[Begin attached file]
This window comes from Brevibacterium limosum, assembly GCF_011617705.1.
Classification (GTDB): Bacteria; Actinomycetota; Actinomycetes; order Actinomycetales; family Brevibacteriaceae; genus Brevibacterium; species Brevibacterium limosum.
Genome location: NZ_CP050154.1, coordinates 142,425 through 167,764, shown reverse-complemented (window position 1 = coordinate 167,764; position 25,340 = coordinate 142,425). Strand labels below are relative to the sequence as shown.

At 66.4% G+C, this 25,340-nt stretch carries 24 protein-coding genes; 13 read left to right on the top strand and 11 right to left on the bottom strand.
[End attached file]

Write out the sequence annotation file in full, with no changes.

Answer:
This window comes from Brevibacterium limosum, assembly GCF_011617705.1.
Classification (GTDB): Bacteria; Actinomycetota; Actinomycetes; order Actinomycetales; family Brevibacteriaceae; genus Brevibacterium; species Brevibacterium limosum.
Genome location: NZ_CP050154.1, coordinates 142,425 through 167,764, shown reverse-complemented (window position 1 = coordinate 167,764; position 25,340 = coordinate 142,425). Strand labels below are relative to the sequence as shown.

At 66.4% G+C, this 25,340-nt stretch carries 24 protein-coding genes; 13 read left to right on the top strand and 11 right to left on the bottom strand.